A SEASIDE VIEW - Living in Alanya from Turkish Daily News

Flag 01-07-07 ~4 minutters læsning · 811 ord

A SEASIDE VIEW - Living in Alanya

Saturday, June 30, 2007

print this page mail to a friend


All News »

» Water stock conflict in Marmaris and Bodrum

» Gül slams top court, vows reform

» Judges in Şemdinli case transferred

» Ecological bazaar celebrates its first year

» Military investigating weapons caches

» Lawyer says investigation into murder of Dink flawed

» Ministry issys decree to protect minorities


» Two face up to 15 years in death of British girl

» Yassıcaada breeze in the weary hot days

» A SEASIDE VIEW - Living in Alanya

» Marmaris beaches crowded at night

» Britons living in Didim elect representatives

» Ballet event sacrificed to general elections

» AKP mulls clipping president’s powers

» Council of State judges withdraw from controversial headscarf case

» Former DEP deputy Doğan dies



Being in Alanya

Donna Boyle

How does it feel to be living in Alanya at the moment? The changing pace is enough to make one’s head spin. In the time it takes to drive to the supermarket and buy necessary ingredients for lasagna, the road home turns into a one-way street that is dug up in six places. The hot weather makes Alanya’s 23,500 noisy, pavement-hogging mopeds no easier to bear.

However, beautification of Alanya town center, fortunately, is almost finished and it takes our minds off all the concrete going up on the hills. The man-made parks will be our green areas now that the banana plantations have given way to Utopia World, Sunset Residences and Dream Villa Parks. (Pseudonyms used for this article, but over 15,000 properties with similar celestial labels are on sale.)

What about the builders of these dream homes, trapped by the current slump in the luxury property market? Most are struggling to pay back high-interest bank loans. Prior to becoming property developers, many were making a modest living in the hotel or restaurant business. Now, they are forced to turn their attention back to old trades to finance loans. Some are bewildered and wonder just what happened. It was like a great pyramid scheme, the ones who got in first made all the money, those who joined too late lost and continue losing.

The slump in the property market has left many foreigners, who were active in the real estate sector, in a dilemma. Should they stay or should they go? Builders appreciated the advantage of using foreigners to market their properties, resulting in any half-personable foreigner—with or without skills—being offered work within seconds of meeting.

Inside knowledge of advertising, their ease in traveling to overseas exhibitions without visas and language skills, made these foreigners invaluable to Alanya’s property market. The only companies still surviving in today’s tough times are those with strong contacts abroad and those wholly owned by foreigners.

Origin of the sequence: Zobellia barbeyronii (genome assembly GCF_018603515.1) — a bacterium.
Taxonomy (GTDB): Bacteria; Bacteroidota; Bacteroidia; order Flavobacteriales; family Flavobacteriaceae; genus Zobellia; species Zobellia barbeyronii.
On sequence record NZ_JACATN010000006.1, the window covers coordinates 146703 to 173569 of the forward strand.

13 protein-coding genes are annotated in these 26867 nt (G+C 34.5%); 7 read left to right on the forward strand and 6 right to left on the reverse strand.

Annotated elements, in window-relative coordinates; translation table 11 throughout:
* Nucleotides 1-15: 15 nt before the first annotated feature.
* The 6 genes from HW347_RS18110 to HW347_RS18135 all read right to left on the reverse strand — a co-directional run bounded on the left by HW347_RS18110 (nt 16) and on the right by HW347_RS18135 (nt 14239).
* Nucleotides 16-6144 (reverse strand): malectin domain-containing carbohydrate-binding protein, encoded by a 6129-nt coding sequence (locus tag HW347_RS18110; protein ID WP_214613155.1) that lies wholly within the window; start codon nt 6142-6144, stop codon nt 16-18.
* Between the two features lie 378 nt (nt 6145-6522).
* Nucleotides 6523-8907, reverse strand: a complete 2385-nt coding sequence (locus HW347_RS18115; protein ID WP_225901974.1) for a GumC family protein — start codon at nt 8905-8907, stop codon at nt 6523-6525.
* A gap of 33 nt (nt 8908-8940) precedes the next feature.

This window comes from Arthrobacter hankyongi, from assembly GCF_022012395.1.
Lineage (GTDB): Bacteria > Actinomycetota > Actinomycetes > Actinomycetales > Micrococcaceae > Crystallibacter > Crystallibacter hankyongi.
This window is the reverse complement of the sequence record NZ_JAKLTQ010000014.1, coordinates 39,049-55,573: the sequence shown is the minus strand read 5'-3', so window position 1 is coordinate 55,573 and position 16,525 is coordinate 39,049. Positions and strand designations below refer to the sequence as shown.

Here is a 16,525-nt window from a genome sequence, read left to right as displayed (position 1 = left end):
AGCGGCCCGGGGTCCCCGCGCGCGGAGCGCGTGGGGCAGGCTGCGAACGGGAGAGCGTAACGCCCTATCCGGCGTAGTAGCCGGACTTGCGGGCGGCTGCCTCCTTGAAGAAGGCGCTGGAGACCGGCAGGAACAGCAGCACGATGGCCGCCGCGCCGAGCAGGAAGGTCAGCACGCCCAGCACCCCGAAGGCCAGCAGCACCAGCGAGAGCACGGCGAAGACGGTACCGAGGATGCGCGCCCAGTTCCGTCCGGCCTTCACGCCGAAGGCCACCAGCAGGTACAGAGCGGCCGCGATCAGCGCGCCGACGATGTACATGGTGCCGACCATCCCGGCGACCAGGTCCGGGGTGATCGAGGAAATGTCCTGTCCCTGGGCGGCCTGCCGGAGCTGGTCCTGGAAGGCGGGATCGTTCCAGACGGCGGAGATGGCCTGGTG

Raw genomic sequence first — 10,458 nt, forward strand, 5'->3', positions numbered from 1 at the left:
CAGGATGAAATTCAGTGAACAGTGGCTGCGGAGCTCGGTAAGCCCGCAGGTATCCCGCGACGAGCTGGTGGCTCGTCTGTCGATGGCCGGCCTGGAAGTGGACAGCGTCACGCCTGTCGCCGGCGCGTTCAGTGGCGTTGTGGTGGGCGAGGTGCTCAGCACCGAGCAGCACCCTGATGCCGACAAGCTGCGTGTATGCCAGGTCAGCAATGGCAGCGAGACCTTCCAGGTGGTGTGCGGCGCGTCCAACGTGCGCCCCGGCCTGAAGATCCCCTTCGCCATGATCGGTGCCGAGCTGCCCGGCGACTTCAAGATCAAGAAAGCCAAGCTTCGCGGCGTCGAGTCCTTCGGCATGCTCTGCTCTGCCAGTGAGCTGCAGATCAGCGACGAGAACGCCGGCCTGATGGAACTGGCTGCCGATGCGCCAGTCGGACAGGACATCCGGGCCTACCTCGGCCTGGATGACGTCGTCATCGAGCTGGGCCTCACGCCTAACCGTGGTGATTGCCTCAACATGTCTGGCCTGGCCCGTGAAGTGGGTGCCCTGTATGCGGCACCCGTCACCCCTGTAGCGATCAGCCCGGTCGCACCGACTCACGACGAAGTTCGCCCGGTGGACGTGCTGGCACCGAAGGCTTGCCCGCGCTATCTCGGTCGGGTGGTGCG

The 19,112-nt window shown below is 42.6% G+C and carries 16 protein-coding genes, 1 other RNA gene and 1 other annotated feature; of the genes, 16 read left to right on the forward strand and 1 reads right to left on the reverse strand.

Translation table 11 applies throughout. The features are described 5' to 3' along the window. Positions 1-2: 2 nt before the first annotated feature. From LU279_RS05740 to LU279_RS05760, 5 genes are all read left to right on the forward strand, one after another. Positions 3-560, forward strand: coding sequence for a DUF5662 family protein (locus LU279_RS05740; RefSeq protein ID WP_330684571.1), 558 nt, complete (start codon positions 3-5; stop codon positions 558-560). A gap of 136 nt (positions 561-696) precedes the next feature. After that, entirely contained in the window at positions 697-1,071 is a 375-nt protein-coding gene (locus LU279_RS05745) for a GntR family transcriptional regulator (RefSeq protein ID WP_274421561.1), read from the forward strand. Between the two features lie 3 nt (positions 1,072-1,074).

But now that the market has slumped, the same foreigners who worked illegally, (it is almost impossible to get a work permit for the real estate sector), are struggling to get the pay and commission owed to them. Being illegal workers, they have no rights of course. Other employment available is also illegal, but less risky and a lot less lucrative like airport transfer work for major tour operators. So should they stay or should they go?

Ironically, there is a direct correlation between why properties are not selling and the lack of work opportunities for foreigners in the area. The number of people, who will buy a home overseas, to use for a few weeks every year, is limited. A builder thinks, ‘I’ll build hundreds of expensive, luxury apartments for foreigners to buy’. But he should really be asking himself, ‘what will a foreigner do with a home here?’

So far Alanyans have not been satisfied with any of the typical buyer profiles. Majority of Alanya’s 10,000 foreign residents have waited until retirement before settling here. But their limited spending power, in a country where the cost of living is rising quickly, is never going to set the local economy alight. The holiday-home buyer who finances the purchase by renting the property out is naturally unpopular with the hotel industry. The foreigner who falls in love with Turkey and wishes to settle and work is unlikely to secure a work permit and risks fines or deportation. As for investment buyers—those who leave the property empty, expecting to sell in a few years for a profit—the builders who sold to them are sabotaging the re-sale market through their reluctance to accept the impact over-development has on the market.

Arguably, if new legislation regarding work permits, currently being discussed by the Turkish government, were to favor foreign workers entering sectors such as real estate and tourism, then Alanya’s problems of surplus housing stock and high personnel turnover could disappear – just as quickly as its green areas.